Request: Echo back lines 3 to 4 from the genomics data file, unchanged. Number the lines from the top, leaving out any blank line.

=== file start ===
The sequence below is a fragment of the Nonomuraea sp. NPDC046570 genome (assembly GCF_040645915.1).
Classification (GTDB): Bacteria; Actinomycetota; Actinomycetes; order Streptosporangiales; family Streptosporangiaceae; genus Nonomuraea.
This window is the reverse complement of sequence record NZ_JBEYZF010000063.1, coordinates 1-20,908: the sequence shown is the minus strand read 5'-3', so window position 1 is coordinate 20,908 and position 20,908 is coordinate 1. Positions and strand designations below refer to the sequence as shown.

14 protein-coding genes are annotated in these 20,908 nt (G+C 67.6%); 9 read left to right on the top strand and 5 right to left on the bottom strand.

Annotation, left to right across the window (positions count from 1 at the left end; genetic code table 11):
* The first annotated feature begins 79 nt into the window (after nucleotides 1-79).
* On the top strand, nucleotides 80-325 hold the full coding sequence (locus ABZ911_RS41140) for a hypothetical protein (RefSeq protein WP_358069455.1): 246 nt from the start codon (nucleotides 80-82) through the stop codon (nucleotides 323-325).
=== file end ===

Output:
This window is the reverse complement of sequence record NZ_JBEYZF010000063.1, coordinates 1-20,908: the sequence shown is the minus strand read 5'-3', so window position 1 is coordinate 20,908 and position 20,908 is coordinate 1. Positions and strand designations below refer to the sequence as shown.

14 protein-coding genes are annotated in these 20,908 nt (G+C 67.6%); 9 read left to right on the top strand and 5 right to left on the bottom strand.